–   Its attitude towards women’s struggles. This was answered by a women LC comrade who was angry with LC’s lack of a perspective on women. She said it was up to women in LC to change this situation. Her remarks are interesting in the light of developments in Lotta Continua in the years which followed.

Documents from the 1975 Lotta Continua Congress

Libcom has posted a pamphlet produced by West London Big Flame: Fighting for Feminism: The ‘Women Question’ in an Italian Revolutionary Group. The local group also produced another Lotta Continua related pamphlet.

Lotta Continua only ever had two National Congresses. It fell apart after the second in 1976. What happened there is recorded in detail in Il 2. Congresso di Lotta Continua, Rimini, 31 ottobre- 4 novembre (Rome: Edizion Co-op Giornalisti LC, 1976). Extracts in English can be found in the Red Notes pamphlet Italy 1977-9: Living with an Earthquake pp 81-96. The West London BF pamphlet covers the earlier Congress which was held in 1975: Documents from Lotta Continua.

Despite Lotta Continua being formed in 1969, it did not hold its first national meeting to constitute itself as a party until January 1975. Three Big Flame members attended as observers. The pamphlet is in three parts:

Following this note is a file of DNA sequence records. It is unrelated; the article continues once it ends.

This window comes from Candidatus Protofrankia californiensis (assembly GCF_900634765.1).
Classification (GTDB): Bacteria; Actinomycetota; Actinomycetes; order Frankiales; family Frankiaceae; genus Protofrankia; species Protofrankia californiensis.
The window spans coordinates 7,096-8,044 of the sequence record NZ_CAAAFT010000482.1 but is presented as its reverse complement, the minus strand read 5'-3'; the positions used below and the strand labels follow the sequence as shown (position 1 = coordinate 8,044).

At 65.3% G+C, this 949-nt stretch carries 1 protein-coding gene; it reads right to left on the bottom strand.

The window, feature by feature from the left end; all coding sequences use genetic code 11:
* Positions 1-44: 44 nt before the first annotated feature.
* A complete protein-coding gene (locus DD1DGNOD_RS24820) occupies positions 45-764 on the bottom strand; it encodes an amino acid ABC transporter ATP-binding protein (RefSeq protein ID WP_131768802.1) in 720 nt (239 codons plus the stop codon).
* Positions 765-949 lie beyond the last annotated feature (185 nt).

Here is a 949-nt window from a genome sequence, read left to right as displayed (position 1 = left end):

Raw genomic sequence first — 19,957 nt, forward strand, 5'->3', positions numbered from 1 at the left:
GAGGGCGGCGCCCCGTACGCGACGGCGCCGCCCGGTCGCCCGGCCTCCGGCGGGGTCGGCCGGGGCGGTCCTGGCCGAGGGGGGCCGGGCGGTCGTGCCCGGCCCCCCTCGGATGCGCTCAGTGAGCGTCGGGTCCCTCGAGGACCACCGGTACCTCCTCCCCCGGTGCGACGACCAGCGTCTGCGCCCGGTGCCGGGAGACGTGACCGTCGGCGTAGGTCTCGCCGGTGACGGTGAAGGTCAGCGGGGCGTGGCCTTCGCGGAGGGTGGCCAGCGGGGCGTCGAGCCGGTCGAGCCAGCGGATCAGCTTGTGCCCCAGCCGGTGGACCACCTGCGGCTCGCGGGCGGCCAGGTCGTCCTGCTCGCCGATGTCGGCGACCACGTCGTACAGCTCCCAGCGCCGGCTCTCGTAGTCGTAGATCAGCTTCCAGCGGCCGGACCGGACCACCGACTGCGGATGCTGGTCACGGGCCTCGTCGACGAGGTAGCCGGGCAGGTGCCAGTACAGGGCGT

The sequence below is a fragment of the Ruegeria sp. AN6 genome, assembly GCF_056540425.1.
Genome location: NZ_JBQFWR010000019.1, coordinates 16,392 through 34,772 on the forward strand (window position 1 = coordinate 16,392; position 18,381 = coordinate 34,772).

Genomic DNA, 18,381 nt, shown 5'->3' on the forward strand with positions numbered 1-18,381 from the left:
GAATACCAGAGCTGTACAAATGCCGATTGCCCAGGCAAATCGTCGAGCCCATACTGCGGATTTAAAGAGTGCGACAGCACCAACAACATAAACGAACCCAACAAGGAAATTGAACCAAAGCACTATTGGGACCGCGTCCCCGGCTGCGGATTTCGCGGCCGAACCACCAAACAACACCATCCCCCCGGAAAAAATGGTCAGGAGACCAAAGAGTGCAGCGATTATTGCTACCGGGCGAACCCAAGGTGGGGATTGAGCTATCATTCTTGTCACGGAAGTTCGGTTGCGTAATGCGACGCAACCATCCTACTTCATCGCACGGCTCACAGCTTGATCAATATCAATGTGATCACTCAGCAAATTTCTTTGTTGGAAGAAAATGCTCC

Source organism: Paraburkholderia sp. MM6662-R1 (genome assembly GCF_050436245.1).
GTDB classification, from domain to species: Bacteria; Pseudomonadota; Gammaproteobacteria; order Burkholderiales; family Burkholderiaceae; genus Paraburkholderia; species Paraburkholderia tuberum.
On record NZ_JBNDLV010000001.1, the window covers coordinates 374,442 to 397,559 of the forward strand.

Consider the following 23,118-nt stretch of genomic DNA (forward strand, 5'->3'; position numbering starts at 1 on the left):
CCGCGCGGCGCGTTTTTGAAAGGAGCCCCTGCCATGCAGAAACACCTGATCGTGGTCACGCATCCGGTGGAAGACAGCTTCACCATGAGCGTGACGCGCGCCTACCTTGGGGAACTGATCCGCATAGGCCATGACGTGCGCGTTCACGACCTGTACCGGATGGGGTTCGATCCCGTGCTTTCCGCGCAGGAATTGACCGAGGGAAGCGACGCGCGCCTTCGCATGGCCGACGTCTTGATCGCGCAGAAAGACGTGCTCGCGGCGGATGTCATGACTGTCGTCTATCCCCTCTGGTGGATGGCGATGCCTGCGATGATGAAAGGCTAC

–   A brief summary of the Congress by BF.

–   Translations of some of the key Congress documents – on Materialism, on Tactics, on Internationalism and on the LC Newspaper.

–   Notes by a BF member on the Workshop on Women. This shows the diversity of opinions held by LC women members, some fairly critical of the organisation.

Archive Archie

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FISHER BENDIX (Miscellaneous Big Flame Documents no 11)

Posted by archivearchie on February 28, 2011

This post is the eleventh in an occasional series. This site already contains a large number of documents produced by Big Flame or its members. Most can be found in the 30 posts in Episodes in Big Flame History. Each post contains links to documents which relate to its theme. Links to the same documents are also listed on the website’s Publications page  this time sorted by type – pamphlets, journals, newspaper, internal documents.